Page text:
Living car free, I for one will resent high food prices because cars need to guzzle bio fuels.
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Old 08-29-14, 11:55 PM   #63
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A couple problems with this. Fitst, the growing of crops for biofuels is carbon intensive and also uses lots of water. Second, using cropland to raise car fuel will cause food shortages.
Nope. Those are myths spread by the American Petroleum Institute, the people who want you to use oil for fuel.

Read these pages:

Myth: It takes just as much energy to make ethanol as you get out of it. | Permaculture & Alcohol Can Be A Gas

Myth: If we use all our corn to produce fuel, we won't have enough food. | Permaculture & Alcohol Can Be A Gas

As for water use, the fracking industry is using a gigantic amount of water that is polluted and full of chemicals to open the millions of wells they are creating.
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Old 08-30-14, 12:41 AM   #64
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Nope. Those are myths spread by the American Petroleum Institute, the people who want you to use oil for fuel.

Read these pages:

Myth: It takes just as much energy to make ethanol as you get out of it. | Permaculture & Alcohol Can Be A Gas

Myth: If we use all our corn to produce fuel, we won't have enough food. | Permaculture & Alcohol Can Be A Gas

As for water use, the fracking industry is using a gigantic amount of water that is polluted and full of chemicals to open the millions of wells they are creating.
I have a lot of concerns about fracking, but that's mostly for natural gas, not gasoline. At this point agriculture uses a lot more water than fracking.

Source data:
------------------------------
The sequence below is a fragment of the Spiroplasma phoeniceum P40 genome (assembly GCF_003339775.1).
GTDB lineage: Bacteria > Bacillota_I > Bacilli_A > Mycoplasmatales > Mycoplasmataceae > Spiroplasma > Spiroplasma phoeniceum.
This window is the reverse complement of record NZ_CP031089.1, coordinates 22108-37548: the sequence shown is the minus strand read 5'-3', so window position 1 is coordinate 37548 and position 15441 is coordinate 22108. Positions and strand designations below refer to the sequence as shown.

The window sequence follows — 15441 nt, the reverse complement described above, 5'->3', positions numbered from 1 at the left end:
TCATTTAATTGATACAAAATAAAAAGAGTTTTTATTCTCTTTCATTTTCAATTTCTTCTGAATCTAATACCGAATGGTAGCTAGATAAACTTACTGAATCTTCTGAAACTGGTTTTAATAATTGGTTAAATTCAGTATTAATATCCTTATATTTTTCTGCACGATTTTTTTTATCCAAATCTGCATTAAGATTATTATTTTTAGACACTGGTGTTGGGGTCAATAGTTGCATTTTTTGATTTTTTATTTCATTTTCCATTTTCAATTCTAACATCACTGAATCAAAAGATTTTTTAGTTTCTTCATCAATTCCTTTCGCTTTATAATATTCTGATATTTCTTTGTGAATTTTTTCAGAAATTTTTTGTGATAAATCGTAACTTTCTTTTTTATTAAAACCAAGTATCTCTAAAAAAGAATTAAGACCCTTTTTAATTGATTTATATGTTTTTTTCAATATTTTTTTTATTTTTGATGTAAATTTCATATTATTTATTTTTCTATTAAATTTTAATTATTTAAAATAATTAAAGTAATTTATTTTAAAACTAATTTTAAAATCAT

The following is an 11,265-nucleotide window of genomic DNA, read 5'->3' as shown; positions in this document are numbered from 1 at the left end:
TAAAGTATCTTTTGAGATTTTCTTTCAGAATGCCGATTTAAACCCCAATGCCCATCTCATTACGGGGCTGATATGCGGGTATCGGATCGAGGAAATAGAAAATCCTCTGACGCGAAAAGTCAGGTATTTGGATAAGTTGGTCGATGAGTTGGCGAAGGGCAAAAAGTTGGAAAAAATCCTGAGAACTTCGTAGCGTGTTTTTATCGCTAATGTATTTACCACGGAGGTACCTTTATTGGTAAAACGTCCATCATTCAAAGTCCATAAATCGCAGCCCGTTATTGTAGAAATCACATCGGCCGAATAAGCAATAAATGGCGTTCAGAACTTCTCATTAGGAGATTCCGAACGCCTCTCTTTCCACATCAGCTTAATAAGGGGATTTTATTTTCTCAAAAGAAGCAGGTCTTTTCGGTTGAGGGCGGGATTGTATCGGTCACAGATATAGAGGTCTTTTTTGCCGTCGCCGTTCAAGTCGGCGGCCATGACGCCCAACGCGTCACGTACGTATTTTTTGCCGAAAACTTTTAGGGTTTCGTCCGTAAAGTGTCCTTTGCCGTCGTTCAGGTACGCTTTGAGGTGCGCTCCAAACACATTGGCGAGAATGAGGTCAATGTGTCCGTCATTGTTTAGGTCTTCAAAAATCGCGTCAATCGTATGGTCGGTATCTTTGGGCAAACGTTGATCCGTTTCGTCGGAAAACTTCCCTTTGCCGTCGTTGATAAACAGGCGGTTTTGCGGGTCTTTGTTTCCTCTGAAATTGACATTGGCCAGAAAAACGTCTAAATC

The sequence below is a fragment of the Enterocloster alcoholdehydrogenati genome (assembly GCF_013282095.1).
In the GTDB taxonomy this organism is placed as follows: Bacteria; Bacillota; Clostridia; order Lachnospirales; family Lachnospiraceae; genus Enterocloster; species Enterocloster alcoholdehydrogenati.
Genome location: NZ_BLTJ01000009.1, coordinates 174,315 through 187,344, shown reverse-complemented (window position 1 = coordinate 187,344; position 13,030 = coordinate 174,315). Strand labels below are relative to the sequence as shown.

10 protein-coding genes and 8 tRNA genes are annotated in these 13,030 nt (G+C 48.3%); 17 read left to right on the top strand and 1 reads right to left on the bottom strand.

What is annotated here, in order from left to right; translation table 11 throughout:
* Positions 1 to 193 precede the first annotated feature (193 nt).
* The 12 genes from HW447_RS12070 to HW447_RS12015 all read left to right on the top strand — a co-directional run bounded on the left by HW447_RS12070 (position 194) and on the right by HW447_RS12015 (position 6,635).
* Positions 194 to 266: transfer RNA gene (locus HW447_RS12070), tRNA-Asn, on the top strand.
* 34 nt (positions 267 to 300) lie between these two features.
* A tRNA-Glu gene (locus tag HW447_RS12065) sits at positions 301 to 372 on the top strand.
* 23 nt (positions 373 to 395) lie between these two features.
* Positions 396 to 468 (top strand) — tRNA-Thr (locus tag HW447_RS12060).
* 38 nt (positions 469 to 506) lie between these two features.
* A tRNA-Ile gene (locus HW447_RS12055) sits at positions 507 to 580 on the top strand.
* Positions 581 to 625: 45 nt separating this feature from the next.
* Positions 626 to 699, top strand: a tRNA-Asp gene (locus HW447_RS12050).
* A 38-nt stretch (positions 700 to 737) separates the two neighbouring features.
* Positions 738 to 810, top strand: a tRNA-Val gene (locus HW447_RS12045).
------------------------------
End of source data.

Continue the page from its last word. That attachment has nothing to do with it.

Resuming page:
National Geographic did a recent piece about food and they mentioned that using cropland for biofuel is already causing food prices to rise in many parts of the world, including the US. I don't think they based that on propaganda from the Petroleum Institute!
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Old 09-01-14, 12:03 AM   #65
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I knew it ... you've never been to those countries. Let's just say that the reality is quite different from your imagination.
Machka, please. I haven't been to Australia, but I have been to Canada, many, many times, and in most significant ways it's basically the same as the US but on a smaller scale. Vancouver is maybe prettier than Seattle, but it's just as sprawled out, just as car-centric, and just as beset with the problems of urbanization. Traffic there on a Friday afternoon is just as messed up as in most US cities. Victoria, too, on a smaller scale. Toronto, like Vancouver, (only more so) is surrounded by huge, huge suburbs, full of icky tract housing, just like most US cities. There is no difference in kind, only scale. Canada has far fewer people, so there are fewer urban centers and the hinterlands are spared. (Actually, Canada still has hinterlands, while the US doesn't, really, outside of Alaska.) On a per-capita basis, I'd be very surprised if there were any difference at all between the environmental impact produced by a Canadian and that of a person from the US.